“One of my favorite hotels,” says a reader from North Vancouver, praising the staff for going “out of their way to help, including find scores of a game they don’t show in the hotel.” Another reader calls this “one of the best hotels in Seattle” because of its central location, one block from Pike Place Market, and its “amazing bay views” and “impeccable” service. “The outdoor pool and whirlpool are a nice distraction,” adds another reader from Pennsylvania, “and watching the sun set from the infinity pool was a memory I won’t soon forget.”

Beverly Hills Hotel and Bungalows
This “iconic grande dame” on Sunset Boulevard celebrates its centennial in 2012 and still “feels more like a home than a hotel.” The mission-revival property has a pink stucco facade, terra-cotta-colored roof tiles, Art Deco common areas and brightly colored rooms, while staff “give a whole new meaning to the words warm and gracious.” Two 5,000-square-foot Presidential Bungalows opened in 2011 among the banana and palm trees and manicured gardens, and each comes with a full kitchen, three bedrooms, steam showers and a private pool. The Polo Lounge attracts Hollywood executives; Bar Nineteen12, with views of the hotel’s 12 landscaped acres from its terrace, supplies martini Popsicles, sorbets and shots.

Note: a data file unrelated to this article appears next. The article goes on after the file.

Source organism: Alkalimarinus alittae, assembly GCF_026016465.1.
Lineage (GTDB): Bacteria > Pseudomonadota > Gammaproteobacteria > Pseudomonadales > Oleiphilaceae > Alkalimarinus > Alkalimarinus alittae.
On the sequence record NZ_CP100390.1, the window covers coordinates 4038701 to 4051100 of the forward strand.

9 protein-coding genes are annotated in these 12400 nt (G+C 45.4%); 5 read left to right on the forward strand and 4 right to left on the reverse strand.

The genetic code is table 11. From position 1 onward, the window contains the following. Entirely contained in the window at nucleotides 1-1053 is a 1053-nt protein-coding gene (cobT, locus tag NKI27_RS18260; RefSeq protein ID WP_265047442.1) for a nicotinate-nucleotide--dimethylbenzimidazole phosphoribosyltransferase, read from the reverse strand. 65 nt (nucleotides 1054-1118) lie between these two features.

St. Regis, San Francisco
A “delicious urban oasis” awaits guests at this 40-story building with hotel rooms and private residences near the San Francisco Museum of Modern Art and Union Square. “The best use of space I’ve ever seen in a hotel room” is achieved through a recessed closet system concealing shelving, drawers, a minibar and a CD/DVD player; rooms also feature Bella Crema marble, leather walls and Mozambique wood doors. The lobby has a 16-foot open fireplace, Zebrano wood and Italian travertine flooring. Breakfast at Vitrine uses seasonal, local ingredients to create items like German caramelized peach pancakes; at lunch, order an organic beef burger. “They know how to treat their guests.”

The Curtis, Denver
Our readers like this pop-culture-themed hotel for its “various themed floors” and “fun, friendly atmosphere” that “brings back childhood memories.” Business meeting rooms are named after childhood games like Duck Duck Goose, and team-building activities include sessions of Guitar Hero.